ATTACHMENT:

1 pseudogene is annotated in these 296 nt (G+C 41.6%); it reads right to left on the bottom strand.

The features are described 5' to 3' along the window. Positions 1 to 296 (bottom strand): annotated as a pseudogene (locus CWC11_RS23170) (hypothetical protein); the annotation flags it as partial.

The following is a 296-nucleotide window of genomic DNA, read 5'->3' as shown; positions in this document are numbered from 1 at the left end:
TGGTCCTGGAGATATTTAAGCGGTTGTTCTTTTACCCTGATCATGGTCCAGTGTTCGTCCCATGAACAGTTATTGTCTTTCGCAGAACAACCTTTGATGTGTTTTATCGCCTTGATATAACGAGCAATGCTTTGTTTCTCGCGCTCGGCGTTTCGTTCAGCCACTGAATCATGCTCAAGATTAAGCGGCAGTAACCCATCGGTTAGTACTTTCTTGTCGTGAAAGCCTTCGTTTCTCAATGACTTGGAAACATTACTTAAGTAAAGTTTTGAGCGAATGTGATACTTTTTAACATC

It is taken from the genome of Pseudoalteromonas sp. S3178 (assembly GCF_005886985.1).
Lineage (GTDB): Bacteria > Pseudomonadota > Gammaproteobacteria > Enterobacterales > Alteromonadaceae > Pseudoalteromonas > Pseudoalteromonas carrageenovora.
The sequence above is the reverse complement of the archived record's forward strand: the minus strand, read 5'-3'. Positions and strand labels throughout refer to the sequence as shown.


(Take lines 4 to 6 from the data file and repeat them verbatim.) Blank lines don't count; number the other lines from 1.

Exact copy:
TGGTCCTGGAGATATTTAAGCGGTTGTTCTTTTACCCTGATCATGGTCCAGTGTTCGTCCCATGAACAGTTATTGTCTTTCGCAGAACAACCTTTGATGTGTTTTATCGCCTTGATATAACGAGCAATGCTTTGTTTCTCGCGCTCGGCGTTTCGTTCAGCCACTGAATCATGCTCAAGATTAAGCGGCAGTAACCCATCGGTTAGTACTTTCTTGTCGTGAAAGCCTTCGTTTCTCAATGACTTGGAAACATTACTTAAGTAAAGTTTTGAGCGAATGTGATACTTTTTAACATC

It is taken from the genome of Pseudoalteromonas sp. S3178 (assembly GCF_005886985.1).
Lineage (GTDB): Bacteria > Pseudomonadota > Gammaproteobacteria > Enterobacterales > Alteromonadaceae > Pseudoalteromonas > Pseudoalteromonas carrageenovora.